The one that got away
By James S. Newman, MD, FACP
I grew up in scenic Brooklyn, New York. Needless to say, there were not a lot of opportunities to go fishing, except at the periodically stocked, stagnant lake in Prospect Park, where you could stand between piles of food wrappers and other biologic detritus and enjoy a few idyllic casts before your cheap reel ended up a tangled mess. I was more “Go Fish” than “go fishing.”
I've known a few ardent anglers and half-crazed casters, each more obsessed than the next. I had a friend who was a genius trout fisherman, and another who reveled in trespassing to find the perfect fishing spot. Even now my friend Dan is always trying to coax, shame or dare me into a piscatorial pursuit, never succeeding. When we lived in Galveston, Texas, I do admit to occasional forays into my backyard on Lake Madeline. We had an old crab cage we would fill with leftovers and dump into the saltwater lake. A day or two later we'd pull out the cage to find a few crabs, and an occasional suicidal shad.
Photo courtesy of James S. Newman.
Last month I was on the residents' service. They generally try to keep me away from impressionable youth, but I guess nobody else wanted to work the holidays. The admissions were not coming hot and heavy—more cool and light on this snowy December day. Our last admission of the shift was a patient with anemia.
Our medical student began to present the case. Somehow, he stayed on target despite my tangential questions, odd historic references, running commentary, constant interruptions and fidgeting legs. The bottom line: The patient was a 63-year-old man, Mr. Kim, who presented with fatigue and was found to have anemia with few comorbidities, mild hypotension and tachycardia and few other abnormal findings on exam. His hemoglobin was 6.
The student launched into his differential. He was positive it was an ulcer, but colon cancer, sickle cell disease, autoimmune hemolytic anemia and myelofibrosis were all possible. But really it was likely just an ulcer. His approach was somewhat disorganized. Obviously he was going for a trawling approach, casting a wide net of diagnosis and hoping to reel in a live one.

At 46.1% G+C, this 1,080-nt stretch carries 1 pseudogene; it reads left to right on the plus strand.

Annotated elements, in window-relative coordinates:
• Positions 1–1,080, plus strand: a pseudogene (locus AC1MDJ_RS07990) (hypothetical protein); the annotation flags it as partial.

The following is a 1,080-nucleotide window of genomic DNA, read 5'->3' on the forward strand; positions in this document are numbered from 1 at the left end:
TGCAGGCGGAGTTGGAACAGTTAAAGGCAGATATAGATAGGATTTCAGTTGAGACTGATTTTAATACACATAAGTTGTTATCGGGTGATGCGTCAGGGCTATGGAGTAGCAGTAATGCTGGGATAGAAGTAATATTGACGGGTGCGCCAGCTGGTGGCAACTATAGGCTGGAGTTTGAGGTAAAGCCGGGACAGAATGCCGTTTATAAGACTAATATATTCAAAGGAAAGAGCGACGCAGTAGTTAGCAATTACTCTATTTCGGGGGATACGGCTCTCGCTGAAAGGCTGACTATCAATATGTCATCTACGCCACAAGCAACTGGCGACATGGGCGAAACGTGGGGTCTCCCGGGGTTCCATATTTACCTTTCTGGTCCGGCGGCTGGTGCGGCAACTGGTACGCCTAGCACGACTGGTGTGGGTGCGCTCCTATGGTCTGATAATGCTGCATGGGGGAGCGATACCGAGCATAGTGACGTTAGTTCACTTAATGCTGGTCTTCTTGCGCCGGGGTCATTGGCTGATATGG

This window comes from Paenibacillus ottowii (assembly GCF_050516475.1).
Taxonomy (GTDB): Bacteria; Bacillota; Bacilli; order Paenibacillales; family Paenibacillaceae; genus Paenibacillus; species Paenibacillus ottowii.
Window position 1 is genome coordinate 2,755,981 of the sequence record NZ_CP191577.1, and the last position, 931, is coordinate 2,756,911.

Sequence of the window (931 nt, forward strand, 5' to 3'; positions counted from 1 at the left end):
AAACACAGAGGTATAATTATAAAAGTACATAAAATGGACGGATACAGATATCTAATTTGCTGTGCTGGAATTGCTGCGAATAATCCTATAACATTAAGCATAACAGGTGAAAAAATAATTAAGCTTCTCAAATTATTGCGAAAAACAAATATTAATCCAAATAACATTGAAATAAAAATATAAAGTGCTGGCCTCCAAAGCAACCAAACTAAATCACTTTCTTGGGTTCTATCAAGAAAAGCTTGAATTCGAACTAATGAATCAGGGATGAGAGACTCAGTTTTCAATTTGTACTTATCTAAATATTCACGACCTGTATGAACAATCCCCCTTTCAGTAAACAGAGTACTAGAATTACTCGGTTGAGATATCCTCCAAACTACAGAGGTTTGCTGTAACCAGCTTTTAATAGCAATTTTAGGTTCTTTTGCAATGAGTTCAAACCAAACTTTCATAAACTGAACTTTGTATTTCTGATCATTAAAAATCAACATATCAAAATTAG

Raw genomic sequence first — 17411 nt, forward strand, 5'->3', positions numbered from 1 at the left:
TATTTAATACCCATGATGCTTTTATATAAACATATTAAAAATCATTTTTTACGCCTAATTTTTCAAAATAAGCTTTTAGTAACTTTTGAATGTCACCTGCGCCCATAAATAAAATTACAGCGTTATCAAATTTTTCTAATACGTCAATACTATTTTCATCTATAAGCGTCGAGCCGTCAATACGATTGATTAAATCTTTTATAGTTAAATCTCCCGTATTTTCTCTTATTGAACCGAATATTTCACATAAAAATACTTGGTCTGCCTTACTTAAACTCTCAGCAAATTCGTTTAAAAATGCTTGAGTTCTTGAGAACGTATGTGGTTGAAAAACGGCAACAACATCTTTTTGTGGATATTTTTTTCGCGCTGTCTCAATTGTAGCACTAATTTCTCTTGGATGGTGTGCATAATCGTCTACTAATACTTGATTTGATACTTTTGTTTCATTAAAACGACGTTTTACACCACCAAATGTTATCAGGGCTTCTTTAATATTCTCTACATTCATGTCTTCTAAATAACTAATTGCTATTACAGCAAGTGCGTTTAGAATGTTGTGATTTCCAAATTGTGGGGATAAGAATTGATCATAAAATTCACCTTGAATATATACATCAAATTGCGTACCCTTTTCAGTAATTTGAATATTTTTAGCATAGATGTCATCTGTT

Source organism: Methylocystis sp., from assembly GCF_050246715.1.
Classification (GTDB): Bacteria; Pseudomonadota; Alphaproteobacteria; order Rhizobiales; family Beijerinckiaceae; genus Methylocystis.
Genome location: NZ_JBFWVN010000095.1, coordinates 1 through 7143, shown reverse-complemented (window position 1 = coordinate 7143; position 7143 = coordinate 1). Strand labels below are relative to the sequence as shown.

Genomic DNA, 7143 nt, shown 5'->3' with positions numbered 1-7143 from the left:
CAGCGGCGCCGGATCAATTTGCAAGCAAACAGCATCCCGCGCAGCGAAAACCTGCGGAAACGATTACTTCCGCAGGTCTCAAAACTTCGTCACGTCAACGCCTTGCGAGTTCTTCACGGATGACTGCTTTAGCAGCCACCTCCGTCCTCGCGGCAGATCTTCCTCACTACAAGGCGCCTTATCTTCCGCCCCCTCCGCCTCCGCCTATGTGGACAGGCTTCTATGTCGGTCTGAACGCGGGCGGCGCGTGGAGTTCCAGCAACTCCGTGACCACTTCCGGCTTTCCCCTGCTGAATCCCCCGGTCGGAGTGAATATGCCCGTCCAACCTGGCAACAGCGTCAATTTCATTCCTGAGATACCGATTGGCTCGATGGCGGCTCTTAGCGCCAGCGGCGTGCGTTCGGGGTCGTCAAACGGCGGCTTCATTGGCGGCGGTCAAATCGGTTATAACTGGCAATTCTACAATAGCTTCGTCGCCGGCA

I suggested he focus his differential into the usual basic categories: blood loss, hemolysis or decreased production. Was the patient having hematochezia or hematuria? Any reason to suspect he might be exsanguinating? Perhaps a more detailed history would help, and some other labs as well. Was there pancytopenia? How about a stool test for fecal blood?
I turned to the intern. She smiled and explained that the haptoglobin was normal so the patient was not hemolyzing. I felt reassured. Again I queried whether anyone had spoken with the patient. Had he ever been anemic in the past, was he bleeding, any historic clues?
The resident stepped forward. He noted no pancytopenia. The red cell size was slightly large, and as a future hematologist he was sure this was likely to be sideroblastic anemia, though the alternate differential was large, and he began to recite it. Rocking slightly, as if in prayer, he spewed forth his diatribe.
We went to see the patient—a novel idea. As an intern, I had an attending who claimed she could learn more from a patient's labs than taking a history. The sensitivity and specificity of her physical exam were so low that Medicare had declined payment. Despite this, we proceeded. Relatively normal vitals, no rash, no purpura, no nodes, no organomegaly, no pain, no bleeding. Nothing. I was casting about for a clue, the consulting pressure on, but my line came up empty.
If in doubt, take a history. The patient will usually tell you what's wrong with him, or expire before you're done. Where was he from, what did he do, how did he feel, what was his dog's name, who was vice-president, menthol or unfiltered, tastes great or less filling? My usual set of queries. He was a car company executive working with a Korean automobile manufacturer, and he made many trips to Korea. His hobby was fly-fishing.
I felt the hook set. I asked him if he cooked a lot of his own fish. He replied no, but he did love sushi. The worm was on my hook and in his gut. I smiled and turned to the team. “Check his B12,” I said. “This man has diphyllobothrium latum, and he's got secondary megaloblastic anemia.”
The team stared at me. I reveled in their adoration, or maybe they were just staring at my ugly tie. I was reeling in the big one. I'd been chasing a patient with this diagnosis since medical school and I was about to land one. Finest kind!
Then the patient began to have an episode of emesis, bright red blood spewing in an ermine arc across my shoes. He was quickly transferred to the ICU, where a second-year medical student obtained a history of massive nonsteroidal ingestion. It was a bleeding gastric ulcer, just as I had suspected (ahem). I realized I was a fisherman, but my prey was less ichthyotic, more diagnostic.
Like an old man in a rowboat, hoping to land the granddaddy of the pond, I had felt that tug on my line, hook set, ready to reel in the diagnosis I had been fishing for, only to feel it swim away on an emetic river of blood. Once again, the big one had gotten away.
Dr. Newman is a hospitalist at Mayo Clinic in Rochester, Minn., and the editorial advisor and humor columnist for ACP Hospitalist.
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ACP Hospitalist Weekly
From the December 7, 2016 edition
- Lower BNP or NT-proBNP before discharge associated with reduced mortality, readmissions
- New position statement on decision making for unbefriended older patients
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